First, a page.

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SURIANO: Statue madness continues, extending into sports world

Opinion Column: A Rino's View

President Donald J. Trump again reignited the debate over Confederate memorials in recent days in a somewhat vain defense of his own words following the white supremecist rally in Charlottesville, Virginia. But, there has been another monument debate brewing in the world of sports. 

The subject of the debate is singer Kate Smith whose version of “God Bless America” had been a main stay of New York Yankees ball games and Philadelphia Flyers hockey games. Some believe the song to be good luck and even put up a statue of Smith for her efforts in helping them win the Stanley Cup. 

But recently, a song with racist lyrics was brought back up that had been recorded by Smith, leading to the Yankees stopping the use of Smith’s version of the song and the Flyers removing the statue. So how should we deal with this specific case and the larger debates over the history of statues.

Well, the Smith case is far more clear-cut than the one of Confederate monuments. This has been a case of sports organizations rushing to make decisions without really thinking out their actions. There are several factors that these organizations did not consider. 

Let me be clear that these songs have racist lyrics. This is not in dispute. But with context, we should consider if we should damn a woman’s memory as racist. One of the songs is considered to be a satire at a time when racism was far more wide-spread. The song was recorded by Rutgers alumnus Paul Robeson. Should we tear down the brand new Robeson Plaza on the College Avenue campus? 

She also recorded a racist song in a movie from 1933. She did not write these songs, she just sang them. A woman starting off in show business in the 1930s did not have the power to say, "I will not sing that song." Should we damn a woman because of the sexist attitudes of Hollywood? 

We should not forget why she was so beloved. She was a superstar singer but beyond that she raised hundreds of millions of dollars in war bonds to defeat the Axis in WWII and she traveled thousands of miles to sing for the troops. We must not damn someone’s memory with out-of-context singular moments in long careers. 

The ongoing struggle over Confederate monuments is far more complicated. Let me put my cards on the table here: I am an unabashed Yankee. I am a descendant of a Union Army officer and believe General William Tecumseh Sherman did absolutely nothing wrong. I am still uncomfortable with the wholesale tearing down of Confederate monuments. 

Firstly, it should be left up to the local communities as it is not really a national issue. Now, all of the Confederates were traitors — this is not a question. But there is some grey area here. Jefferson Davis should have been hanged after the war and Nathan Bedford Forrest was a founding member of the Ku Klux Klan. Neither of these men should have statues and you would not see me arguing against their removal.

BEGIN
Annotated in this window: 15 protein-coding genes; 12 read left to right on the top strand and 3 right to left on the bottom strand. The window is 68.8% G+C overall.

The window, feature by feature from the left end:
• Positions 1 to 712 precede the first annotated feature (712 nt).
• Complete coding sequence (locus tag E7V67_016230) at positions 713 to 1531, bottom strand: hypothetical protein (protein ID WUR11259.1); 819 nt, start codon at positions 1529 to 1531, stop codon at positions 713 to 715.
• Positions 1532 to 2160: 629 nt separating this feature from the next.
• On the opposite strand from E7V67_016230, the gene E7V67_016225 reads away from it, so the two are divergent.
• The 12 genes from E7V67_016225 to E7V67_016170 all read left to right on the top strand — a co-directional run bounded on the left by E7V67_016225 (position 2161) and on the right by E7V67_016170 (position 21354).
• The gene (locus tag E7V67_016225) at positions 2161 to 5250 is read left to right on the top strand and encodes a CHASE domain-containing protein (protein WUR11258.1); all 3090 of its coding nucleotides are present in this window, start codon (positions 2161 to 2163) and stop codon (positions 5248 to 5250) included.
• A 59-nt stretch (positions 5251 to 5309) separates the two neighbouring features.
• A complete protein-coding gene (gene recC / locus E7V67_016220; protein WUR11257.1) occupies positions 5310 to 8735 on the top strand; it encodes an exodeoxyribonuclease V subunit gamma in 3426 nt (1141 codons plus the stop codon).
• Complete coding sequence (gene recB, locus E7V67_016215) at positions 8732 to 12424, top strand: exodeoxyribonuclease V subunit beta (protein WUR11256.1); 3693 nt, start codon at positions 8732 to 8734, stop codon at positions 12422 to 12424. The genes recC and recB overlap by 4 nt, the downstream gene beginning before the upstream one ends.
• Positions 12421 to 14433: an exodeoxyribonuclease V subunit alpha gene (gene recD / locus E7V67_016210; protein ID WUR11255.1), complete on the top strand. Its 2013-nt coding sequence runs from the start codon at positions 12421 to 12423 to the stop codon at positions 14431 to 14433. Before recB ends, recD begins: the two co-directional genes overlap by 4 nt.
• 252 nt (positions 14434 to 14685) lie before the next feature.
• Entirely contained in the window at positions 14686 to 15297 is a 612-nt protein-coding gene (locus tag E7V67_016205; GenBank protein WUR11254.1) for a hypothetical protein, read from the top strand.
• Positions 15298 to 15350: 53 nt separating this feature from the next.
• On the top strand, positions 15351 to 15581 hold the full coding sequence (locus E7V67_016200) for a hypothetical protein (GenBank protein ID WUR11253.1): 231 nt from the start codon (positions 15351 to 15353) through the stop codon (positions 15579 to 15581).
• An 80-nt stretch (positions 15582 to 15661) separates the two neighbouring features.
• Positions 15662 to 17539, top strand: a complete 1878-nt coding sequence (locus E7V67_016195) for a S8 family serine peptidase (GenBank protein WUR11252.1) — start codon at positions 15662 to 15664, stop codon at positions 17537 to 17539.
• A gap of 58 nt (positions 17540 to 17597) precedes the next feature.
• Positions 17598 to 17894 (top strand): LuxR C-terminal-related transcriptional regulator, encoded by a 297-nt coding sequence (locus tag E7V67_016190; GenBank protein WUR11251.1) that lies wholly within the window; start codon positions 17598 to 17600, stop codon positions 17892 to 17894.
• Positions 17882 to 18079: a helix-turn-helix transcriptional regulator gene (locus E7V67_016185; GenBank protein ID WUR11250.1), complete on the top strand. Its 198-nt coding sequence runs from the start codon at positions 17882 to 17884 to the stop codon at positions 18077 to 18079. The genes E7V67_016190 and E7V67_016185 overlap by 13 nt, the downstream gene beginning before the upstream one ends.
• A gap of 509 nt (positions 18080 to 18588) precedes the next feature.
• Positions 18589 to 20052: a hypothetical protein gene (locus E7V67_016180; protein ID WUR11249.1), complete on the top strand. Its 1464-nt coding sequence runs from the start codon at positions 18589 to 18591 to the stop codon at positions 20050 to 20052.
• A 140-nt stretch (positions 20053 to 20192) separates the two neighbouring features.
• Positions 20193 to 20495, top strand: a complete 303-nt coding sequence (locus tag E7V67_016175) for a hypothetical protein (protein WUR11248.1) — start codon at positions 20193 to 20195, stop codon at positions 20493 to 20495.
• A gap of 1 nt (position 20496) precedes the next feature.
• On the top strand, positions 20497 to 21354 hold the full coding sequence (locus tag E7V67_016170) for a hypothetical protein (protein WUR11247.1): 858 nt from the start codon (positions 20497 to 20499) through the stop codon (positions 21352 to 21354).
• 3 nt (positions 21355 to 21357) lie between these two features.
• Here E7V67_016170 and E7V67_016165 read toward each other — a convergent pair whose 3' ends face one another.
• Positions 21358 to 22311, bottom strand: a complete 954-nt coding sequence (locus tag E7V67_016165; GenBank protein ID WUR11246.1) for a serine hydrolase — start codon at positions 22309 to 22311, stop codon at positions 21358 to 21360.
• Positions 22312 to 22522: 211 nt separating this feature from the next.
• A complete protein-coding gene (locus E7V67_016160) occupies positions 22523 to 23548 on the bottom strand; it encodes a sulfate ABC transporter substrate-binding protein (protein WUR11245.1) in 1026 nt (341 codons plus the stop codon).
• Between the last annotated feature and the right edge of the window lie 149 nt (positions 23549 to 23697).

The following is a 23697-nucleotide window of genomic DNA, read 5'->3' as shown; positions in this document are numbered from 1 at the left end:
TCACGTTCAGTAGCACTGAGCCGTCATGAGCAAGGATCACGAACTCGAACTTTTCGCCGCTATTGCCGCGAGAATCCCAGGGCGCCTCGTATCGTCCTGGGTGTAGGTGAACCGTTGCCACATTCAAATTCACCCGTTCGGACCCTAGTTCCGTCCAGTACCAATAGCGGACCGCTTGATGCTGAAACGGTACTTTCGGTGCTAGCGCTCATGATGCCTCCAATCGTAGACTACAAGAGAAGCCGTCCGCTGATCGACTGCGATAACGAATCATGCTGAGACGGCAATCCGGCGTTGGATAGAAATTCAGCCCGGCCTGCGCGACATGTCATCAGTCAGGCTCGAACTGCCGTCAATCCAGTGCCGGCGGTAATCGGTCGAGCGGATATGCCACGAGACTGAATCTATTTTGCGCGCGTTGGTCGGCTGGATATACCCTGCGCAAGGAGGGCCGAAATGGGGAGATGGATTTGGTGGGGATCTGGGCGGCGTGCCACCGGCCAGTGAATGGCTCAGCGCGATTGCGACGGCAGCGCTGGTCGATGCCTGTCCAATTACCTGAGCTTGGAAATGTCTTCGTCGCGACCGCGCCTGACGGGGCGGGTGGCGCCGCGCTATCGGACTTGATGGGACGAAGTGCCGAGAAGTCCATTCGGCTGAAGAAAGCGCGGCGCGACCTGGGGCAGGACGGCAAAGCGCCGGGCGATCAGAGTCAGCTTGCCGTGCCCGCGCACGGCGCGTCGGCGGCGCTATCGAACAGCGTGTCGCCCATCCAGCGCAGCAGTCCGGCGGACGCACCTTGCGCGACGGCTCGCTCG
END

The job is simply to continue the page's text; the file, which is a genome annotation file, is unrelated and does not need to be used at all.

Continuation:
But I am uncomfortable with removing statues honoring dead Confederate soldiers, who mostly did not own slaves or really understand that they were fighting for slavery. Do not get me wrong, they were but they did not understand that. Also, the Confederates had a large military draft. It seems cruel to tear down monuments to dead soldiers. But again, it should be left up to the local communities.

The larger reason I do not like the tearing down of statues is because I believe it is a cop-out. Think back to high school: when did we learn that Christopher Columbus was a really bad guy? At least for me, we learned about the darker story around Columbus Day. Without Columbus Day, we would have likely not learned about it at all. 

High school courses run so fast that I have no doubt he would have been cut out of the popular historical record. We should have to face the bad part of our history and I believe that if we start taking down statues it would be easier for us to forget. 

The response to this will be, “Well we do not have to honor bad people to remember them.” This is true, but I think a less divisive idea would be to add to the historical record. For example, where there is a statue of a Confederate general, the town should put up another statue to  Sherman, Ulysses S. Grant, Frederick Douglass or Harriet Tubman talking about their stories. In addition to that, I would put up a sign explaining the history of the statue and explain the cause of the Civil War — slavery. This would be the best way to continue to keep the country together. 

Robert Suriano is a School of Arts and Sciences junior majoring in history. His column, "A RINO's View," runs on alternate Mondays.


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